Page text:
Georg Ivanovas * From Autism to Humanism *- systems theory in medicine

The term of a trivial and non-trivial machine became widely known through Heinz von Foerster. The idea is founded on reflections of Alan Turing who had been working on ‘*finite state machines*’. The term ‘machine’, introduced by Turing, means a set of rules and laws how a certain state is transformed into a different state (von Foerster 1993: 135).

A ** trivial machine** (figure) has a simple mechanism: A certain operation (f) is done with an operand (x). The result is (y).

Because (f) is determined, the result is determined and predictable (von Foerster/Poerksen: 57). If we insert a coin in a chewing gum machine, we get a chewing gum, not one time a peppermint, another time a sandwich or a condom. If we type a letter on the keyboard of our PC the letter appears on our screen.

Trivial machines are

- synthetically deterministic,

- analytically determinable; when we know x and y we can reconstruct the operator f,

- history independent, i. e. every following operation is according to the operation before,

- predictable.

Examples for trivial processes are, according to von Foerster:

input | operation | output |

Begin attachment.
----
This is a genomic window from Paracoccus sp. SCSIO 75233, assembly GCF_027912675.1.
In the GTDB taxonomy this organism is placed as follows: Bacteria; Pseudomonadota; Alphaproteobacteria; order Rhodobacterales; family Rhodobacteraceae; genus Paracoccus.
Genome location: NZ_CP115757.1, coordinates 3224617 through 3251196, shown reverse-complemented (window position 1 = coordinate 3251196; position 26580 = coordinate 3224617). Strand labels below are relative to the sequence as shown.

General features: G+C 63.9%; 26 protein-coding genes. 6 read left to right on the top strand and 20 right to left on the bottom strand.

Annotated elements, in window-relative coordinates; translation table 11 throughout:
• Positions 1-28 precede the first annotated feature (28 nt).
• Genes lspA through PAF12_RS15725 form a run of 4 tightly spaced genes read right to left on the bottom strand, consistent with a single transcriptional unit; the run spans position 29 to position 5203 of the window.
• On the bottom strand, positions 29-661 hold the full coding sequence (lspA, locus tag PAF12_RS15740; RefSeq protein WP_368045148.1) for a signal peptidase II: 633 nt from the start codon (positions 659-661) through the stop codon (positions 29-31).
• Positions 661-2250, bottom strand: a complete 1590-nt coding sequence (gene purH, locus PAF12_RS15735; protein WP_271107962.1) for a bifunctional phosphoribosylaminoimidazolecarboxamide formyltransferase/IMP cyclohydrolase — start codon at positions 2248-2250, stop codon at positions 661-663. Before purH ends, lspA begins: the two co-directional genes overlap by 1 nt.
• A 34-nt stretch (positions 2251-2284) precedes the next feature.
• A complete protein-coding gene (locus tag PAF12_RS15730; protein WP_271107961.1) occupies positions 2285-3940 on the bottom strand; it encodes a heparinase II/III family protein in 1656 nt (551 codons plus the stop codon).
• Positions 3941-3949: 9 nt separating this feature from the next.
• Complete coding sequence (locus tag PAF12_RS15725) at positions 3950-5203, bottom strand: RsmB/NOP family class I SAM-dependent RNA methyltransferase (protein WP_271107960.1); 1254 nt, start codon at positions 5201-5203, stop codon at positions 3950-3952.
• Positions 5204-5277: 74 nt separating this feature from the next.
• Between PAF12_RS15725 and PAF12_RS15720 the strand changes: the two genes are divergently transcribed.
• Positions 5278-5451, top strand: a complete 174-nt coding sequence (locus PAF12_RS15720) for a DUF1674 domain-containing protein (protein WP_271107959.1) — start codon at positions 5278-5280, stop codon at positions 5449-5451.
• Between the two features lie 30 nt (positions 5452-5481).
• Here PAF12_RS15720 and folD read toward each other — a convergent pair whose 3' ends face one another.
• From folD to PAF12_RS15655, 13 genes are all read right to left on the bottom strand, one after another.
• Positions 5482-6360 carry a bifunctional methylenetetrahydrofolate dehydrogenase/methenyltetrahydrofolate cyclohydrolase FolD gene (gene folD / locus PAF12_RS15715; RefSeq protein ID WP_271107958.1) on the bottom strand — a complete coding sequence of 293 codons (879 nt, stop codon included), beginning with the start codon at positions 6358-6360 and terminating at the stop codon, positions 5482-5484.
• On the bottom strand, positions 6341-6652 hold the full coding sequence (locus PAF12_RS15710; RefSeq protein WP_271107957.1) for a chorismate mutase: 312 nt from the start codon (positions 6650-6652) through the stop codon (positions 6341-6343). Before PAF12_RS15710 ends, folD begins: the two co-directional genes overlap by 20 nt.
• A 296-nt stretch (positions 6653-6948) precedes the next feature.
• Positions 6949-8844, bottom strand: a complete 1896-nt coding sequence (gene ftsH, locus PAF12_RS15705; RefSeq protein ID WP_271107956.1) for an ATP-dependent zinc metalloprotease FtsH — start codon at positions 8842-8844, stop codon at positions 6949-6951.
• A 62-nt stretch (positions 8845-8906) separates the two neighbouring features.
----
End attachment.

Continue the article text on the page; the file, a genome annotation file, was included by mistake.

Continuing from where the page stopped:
independent variable | function | dependent variable |

cause | law of nature | effect |

minor premise | major premise | conclusion |

stimulus | central nervous system | response |

motivation | character | deeds |

goal | system | action |

.... | .... | .... |

A ** non-trivial machine** (figure) is quite different. Corresponding to an internal logic the operator changes with every operation (von Foerster/Poerksen, 1999: 58). If each time we type a letter the PC would change its kind of reaction – the first time one key up and two right, the next time two up and four left or so - we would only know what happens typing the letter k, if we know the principles

The difference between a trivial and a non-trivial machine is the difference between a chewing gum machine and an one armed bandit. As soon as three cybernetic circles are interrelated we have technically a non-trivial machine.

The idea of non-trivial machines is not widely accepted, as the normal reductionist approach investigates trivial machines. That is, the frame of observation is set such that only reliable and trivial results arise (chap. 2.1.a). But probably more often than not the human physiology works as a non-trivial machine. Already simple neuronal structures, such as the feeding network of the mollusc Aplysia shows a history dependent behaviour during repetitive stimulation (Proekt et al 2004).